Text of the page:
by Alana J. Mauger
Montgomery County Community College will use its portion of grant funds from the Trade Adjustment Assistance Community College and Career Training (TAACCCT) program to educate and train displaced workers in high-demand occupations.
Funding for this initiative is part a three-year $20 million federal TAACCCT grant awarded to Pennsylvania’s 14 community colleges by the U.S. Department of Labor.
“This grant is transformative in that it supports Pennsylvania’s community colleges in collectively responding to the Commonwealth’s workforce development needs with new programs and support services that are aligned with the needs of our workforce system,” said Dr. Karen A. Stout, president of Montgomery County Community College. “The grant will help community colleges rapidly produce high-skilled workers for employment in industry sectors that will define the economy of our state and our nation for years to come.”
According to the U.S Department of Labor, 57 percent of workers in trade-related fields hold only a high school diploma or its equivalent, and close to 60 percent of Pennsylvania’s trade workers are between 40 and 60 years of age. Employers cite a critical shortage of qualified workers to fill jobs in the growing industries of advanced manufacturing, energy and health care technology.
While qualifying students may enroll in most of the College’s career and certificate programs through this initiative, a portion of its $1,198,165 grant will be used to develop and deliver six new programs in three targeted industries.
In the rapidly growing industry of energy distribution, production and conservation, individuals will be able to prepare for careers as solar photovoltaic technicians and BPI analysts.
According to the 2010 National Solar Jobs Census, solar power is one of six green energy industries that has the most growth potential. Scheduled to begin in October 2012, the solar photovoltaic technician program will prepare graduates for national certification through the North American Board of Certified Energy Practitioners. Graduates can also articulate their credential into the College’s Technical Studies associate degree program.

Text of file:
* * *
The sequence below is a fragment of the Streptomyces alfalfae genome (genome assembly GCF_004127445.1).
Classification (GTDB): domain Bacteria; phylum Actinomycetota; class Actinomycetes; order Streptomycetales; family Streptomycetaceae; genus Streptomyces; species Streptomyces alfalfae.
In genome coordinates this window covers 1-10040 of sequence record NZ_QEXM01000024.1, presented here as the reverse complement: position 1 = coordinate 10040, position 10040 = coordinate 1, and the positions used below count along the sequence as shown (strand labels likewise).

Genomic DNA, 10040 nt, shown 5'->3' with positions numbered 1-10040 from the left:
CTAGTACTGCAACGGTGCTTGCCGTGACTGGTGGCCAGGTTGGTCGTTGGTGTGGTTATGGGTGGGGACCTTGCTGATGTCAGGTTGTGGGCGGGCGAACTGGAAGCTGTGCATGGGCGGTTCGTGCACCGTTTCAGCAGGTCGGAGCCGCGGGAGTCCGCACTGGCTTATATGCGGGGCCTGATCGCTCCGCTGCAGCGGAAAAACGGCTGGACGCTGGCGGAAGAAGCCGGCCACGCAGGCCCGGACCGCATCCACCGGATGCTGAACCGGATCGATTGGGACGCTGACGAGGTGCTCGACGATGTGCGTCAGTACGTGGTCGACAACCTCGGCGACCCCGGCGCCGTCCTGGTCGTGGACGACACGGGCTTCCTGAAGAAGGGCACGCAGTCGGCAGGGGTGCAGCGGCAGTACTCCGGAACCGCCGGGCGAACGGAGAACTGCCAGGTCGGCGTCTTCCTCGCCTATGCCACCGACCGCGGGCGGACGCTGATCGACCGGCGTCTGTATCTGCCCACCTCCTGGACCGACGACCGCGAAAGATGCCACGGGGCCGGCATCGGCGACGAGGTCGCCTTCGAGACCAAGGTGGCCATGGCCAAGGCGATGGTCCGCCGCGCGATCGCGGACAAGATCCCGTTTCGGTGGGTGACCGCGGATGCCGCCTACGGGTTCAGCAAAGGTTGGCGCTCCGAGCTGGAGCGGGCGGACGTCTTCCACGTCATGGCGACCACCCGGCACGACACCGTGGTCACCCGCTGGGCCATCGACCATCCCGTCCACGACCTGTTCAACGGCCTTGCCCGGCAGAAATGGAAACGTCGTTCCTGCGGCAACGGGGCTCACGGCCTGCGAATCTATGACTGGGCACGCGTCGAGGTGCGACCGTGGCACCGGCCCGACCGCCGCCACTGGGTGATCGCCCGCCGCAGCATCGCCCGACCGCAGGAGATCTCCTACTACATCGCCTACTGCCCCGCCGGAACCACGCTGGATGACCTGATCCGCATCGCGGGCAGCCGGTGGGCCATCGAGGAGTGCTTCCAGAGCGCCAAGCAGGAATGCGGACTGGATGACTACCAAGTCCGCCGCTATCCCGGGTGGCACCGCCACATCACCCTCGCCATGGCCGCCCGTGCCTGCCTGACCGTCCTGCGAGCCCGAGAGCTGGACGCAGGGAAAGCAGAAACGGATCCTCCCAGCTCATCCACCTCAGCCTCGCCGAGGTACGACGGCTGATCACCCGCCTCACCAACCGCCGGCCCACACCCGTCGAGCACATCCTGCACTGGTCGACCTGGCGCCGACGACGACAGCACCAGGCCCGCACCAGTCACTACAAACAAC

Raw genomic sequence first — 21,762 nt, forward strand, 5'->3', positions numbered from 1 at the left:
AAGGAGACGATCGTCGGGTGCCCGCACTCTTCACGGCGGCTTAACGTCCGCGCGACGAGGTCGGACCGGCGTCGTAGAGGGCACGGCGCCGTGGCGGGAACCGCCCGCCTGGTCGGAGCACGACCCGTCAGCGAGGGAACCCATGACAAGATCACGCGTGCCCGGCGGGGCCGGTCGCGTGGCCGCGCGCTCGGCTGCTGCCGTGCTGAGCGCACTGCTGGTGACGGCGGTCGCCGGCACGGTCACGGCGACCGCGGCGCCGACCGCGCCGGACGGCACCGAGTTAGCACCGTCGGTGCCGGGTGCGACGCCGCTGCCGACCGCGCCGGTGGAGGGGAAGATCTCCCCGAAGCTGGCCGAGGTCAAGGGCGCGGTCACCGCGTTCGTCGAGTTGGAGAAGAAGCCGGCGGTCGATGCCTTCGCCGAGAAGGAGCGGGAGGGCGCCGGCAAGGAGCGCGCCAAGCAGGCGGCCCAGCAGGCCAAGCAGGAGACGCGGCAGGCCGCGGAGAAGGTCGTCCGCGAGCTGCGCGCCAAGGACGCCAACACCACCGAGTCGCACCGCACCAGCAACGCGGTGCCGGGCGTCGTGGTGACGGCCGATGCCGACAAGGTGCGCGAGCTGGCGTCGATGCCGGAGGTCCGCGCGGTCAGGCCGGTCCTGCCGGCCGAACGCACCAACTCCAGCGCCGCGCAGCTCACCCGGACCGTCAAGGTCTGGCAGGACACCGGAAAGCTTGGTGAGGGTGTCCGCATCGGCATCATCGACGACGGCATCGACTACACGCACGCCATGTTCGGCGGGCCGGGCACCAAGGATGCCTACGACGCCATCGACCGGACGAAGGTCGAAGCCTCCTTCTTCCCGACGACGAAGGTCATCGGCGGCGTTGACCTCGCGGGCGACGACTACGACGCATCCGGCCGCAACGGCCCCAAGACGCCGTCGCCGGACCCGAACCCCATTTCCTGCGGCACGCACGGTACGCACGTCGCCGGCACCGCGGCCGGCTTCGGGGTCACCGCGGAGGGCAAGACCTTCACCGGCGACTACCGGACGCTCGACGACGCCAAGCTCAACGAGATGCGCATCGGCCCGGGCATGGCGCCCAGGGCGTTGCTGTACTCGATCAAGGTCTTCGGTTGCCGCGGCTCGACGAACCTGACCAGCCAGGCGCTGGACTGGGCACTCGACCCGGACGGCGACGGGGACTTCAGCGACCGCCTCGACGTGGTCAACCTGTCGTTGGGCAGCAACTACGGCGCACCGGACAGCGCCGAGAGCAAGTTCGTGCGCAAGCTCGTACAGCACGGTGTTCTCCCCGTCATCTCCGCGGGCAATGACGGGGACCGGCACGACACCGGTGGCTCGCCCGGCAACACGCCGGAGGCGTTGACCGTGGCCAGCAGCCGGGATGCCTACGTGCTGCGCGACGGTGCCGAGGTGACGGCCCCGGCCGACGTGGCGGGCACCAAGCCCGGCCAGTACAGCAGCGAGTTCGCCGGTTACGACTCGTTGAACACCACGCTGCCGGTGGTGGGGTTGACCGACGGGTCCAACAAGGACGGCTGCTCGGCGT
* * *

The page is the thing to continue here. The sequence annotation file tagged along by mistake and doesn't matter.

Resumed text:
Graduates of the BPI analyst program will qualify for national benchmark certification as energy analysts. The program will begin in February 2012 and will be offered at the Central Campus in Blue Bell.
In advanced manufacturing, the College will introduce programs that lead to industry competencies and certifications for industrial maintenance technicians, CNC machine operators and logistics technicians. All three programs are scheduled to launch in September 2012 and will be offered in conjunction with community industry partners.
As a result of the health care industry’s transition to electronic medial records, the Pennsylvania Center for Health Careers reports a growing need for trained health information technicians. Set to launch in March 2012 at the Central Campus in Blue Bell, the College’s new health information technician program will train students in both health care and information technology skills and will prepare them for industry recognized IT certifications. Graduates can also articulate their credential into the College’s Computer Science associate degree program.
In each of the six new programs, online, self-paced basic skills education will be available to students, as needed, that will complement their specific skills training. The grant also funds a full-time career coach, who will provide one-on-one case management, advising and job development for students in the program. Positions for full-time program manager and part-time project administrator are also funded by the grant.
For more information about the College’s workforce development and training programs, visit www.mc3.edu/WorkforceDevelopment.